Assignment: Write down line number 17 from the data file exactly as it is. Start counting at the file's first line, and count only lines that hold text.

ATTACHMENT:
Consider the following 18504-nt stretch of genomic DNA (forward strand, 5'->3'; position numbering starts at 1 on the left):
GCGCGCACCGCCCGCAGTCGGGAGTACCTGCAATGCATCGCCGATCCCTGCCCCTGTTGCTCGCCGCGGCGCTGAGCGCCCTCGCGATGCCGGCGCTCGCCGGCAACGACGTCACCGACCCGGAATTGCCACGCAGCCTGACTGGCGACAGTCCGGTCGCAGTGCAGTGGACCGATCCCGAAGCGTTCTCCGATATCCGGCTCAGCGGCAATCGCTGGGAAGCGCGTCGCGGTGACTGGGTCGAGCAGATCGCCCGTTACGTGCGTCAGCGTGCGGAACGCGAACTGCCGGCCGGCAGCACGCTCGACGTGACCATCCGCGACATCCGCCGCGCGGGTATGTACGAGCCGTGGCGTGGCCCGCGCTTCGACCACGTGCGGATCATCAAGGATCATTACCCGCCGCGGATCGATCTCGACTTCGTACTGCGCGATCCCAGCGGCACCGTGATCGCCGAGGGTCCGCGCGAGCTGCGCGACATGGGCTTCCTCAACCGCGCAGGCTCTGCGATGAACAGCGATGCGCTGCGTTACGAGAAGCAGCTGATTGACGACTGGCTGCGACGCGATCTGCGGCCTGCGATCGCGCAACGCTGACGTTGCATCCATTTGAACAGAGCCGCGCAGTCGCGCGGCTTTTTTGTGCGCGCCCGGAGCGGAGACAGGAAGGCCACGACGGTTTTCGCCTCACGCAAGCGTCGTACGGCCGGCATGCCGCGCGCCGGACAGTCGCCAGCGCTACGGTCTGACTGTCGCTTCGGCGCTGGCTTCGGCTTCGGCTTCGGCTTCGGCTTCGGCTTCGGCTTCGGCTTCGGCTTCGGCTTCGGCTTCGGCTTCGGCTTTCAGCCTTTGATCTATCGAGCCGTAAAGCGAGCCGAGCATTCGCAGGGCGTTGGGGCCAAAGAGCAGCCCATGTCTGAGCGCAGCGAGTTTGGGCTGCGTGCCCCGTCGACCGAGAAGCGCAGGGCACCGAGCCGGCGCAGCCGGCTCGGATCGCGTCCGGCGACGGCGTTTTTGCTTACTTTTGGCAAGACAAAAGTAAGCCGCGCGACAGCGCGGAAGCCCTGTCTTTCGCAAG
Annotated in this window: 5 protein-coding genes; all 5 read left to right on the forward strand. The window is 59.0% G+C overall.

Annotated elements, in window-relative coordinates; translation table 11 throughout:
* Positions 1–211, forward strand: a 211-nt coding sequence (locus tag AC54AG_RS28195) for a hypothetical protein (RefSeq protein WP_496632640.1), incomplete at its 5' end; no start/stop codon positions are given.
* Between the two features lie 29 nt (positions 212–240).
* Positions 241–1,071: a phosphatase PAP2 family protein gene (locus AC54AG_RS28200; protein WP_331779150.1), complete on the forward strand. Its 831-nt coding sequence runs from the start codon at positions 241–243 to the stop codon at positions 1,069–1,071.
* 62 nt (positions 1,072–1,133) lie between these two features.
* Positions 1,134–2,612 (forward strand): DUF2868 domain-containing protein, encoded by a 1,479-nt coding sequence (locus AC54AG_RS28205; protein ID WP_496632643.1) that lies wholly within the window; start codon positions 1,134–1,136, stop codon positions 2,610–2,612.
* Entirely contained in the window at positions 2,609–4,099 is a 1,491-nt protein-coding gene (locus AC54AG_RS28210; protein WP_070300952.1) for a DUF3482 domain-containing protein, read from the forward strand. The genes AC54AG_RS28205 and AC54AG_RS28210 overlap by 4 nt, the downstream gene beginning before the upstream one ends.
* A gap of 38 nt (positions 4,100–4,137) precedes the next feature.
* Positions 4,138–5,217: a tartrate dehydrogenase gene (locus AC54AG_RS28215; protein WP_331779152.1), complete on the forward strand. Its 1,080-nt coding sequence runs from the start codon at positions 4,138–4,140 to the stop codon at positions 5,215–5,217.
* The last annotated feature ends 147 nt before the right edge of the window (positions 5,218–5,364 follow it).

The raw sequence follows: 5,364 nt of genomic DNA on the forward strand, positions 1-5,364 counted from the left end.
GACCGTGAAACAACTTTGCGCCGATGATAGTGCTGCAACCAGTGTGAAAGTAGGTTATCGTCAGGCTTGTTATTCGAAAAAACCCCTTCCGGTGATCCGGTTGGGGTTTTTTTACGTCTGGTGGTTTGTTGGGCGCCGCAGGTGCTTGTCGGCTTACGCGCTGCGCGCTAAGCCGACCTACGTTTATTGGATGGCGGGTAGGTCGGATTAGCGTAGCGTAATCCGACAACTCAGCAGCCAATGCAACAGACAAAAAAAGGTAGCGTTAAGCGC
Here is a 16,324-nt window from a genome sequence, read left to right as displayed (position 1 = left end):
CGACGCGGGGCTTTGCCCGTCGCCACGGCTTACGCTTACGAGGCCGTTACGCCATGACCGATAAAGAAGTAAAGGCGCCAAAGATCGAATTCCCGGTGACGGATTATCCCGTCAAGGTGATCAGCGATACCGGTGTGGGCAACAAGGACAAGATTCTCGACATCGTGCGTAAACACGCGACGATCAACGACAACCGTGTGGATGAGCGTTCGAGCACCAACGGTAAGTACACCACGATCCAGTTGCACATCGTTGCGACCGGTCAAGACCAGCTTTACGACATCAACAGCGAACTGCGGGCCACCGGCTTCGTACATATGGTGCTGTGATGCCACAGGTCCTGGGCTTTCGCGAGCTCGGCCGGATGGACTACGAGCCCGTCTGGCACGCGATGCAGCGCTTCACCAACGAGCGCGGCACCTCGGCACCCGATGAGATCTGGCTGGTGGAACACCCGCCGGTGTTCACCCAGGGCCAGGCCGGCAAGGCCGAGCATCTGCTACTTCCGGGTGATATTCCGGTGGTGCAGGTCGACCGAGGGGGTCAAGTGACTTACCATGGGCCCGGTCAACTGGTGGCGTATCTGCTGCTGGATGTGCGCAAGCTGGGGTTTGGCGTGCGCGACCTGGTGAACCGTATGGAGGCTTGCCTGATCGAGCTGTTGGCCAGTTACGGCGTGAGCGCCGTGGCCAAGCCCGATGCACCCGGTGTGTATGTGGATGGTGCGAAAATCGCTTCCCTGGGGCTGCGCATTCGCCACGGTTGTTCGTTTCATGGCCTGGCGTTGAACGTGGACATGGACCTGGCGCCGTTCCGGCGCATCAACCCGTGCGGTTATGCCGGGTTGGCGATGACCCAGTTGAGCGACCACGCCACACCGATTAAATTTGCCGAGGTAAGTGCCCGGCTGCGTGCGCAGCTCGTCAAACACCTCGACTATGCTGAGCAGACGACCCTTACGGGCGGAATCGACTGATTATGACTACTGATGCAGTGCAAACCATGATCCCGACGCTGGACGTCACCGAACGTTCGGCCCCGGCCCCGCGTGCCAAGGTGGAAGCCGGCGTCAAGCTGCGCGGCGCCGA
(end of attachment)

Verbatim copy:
CGACGCGGGGCTTTGCCCGTCGCCACGGCTTACGCTTACGAGGCCGTTACGCCATGACCGATAAAGAAGTAAAGGCGCCAAAGATCGAATTCCCGGTGACGGATTATCCCGTCAAGGTGATCAGCGATACCGGTGTGGGCAACAAGGACAAGATTCTCGACATCGTGCGTAAACACGCGACGATCAACGACAACCGTGTGGATGAGCGTTCGAGCACCAACGGTAAGTACACCACGATCCAGTTGCACATCGTTGCGACCGGTCAAGACCAGCTTTACGACATCAACAGCGAACTGCGGGCCACCGGCTTCGTACATATGGTGCTGTGATGCCACAGGTCCTGGGCTTTCGCGAGCTCGGCCGGATGGACTACGAGCCCGTCTGGCACGCGATGCAGCGCTTCACCAACGAGCGCGGCACCTCGGCACCCGATGAGATCTGGCTGGTGGAACACCCGCCGGTGTTCACCCAGGGCCAGGCCGGCAAGGCCGAGCATCTGCTACTTCCGGGTGATATTCCGGTGGTGCAGGTCGACCGAGGGGGTCAAGTGACTTACCATGGGCCCGGTCAACTGGTGGCGTATCTGCTGCTGGATGTGCGCAAGCTGGGGTTTGGCGTGCGCGACCTGGTGAACCGTATGGAGGCTTGCCTGATCGAGCTGTTGGCCAGTTACGGCGTGAGCGCCGTGGCCAAGCCCGATGCACCCGGTGTGTATGTGGATGGTGCGAAAATCGCTTCCCTGGGGCTGCGCATTCGCCACGGTTGTTCGTTTCATGGCCTGGCGTTGAACGTGGACATGGACCTGGCGCCGTTCCGGCGCATCAACCCGTGCGGTTATGCCGGGTTGGCGATGACCCAGTTGAGCGACCACGCCACACCGATTAAATTTGCCGAGGTAAGTGCCCGGCTGCGTGCGCAGCTCGTCAAACACCTCGACTATGCTGAGCAGACGACCCTTACGGGCGGAATCGACTGATTATGACTACTGATGCAGTGCAAACCATGATCCCGACGCTGGACGTCACCGAACGTTCGGCCCCGGCCCCGCGTGCCAAGGTGGAAGCCGGCGTCAAGCTGCGCGGCGCCGA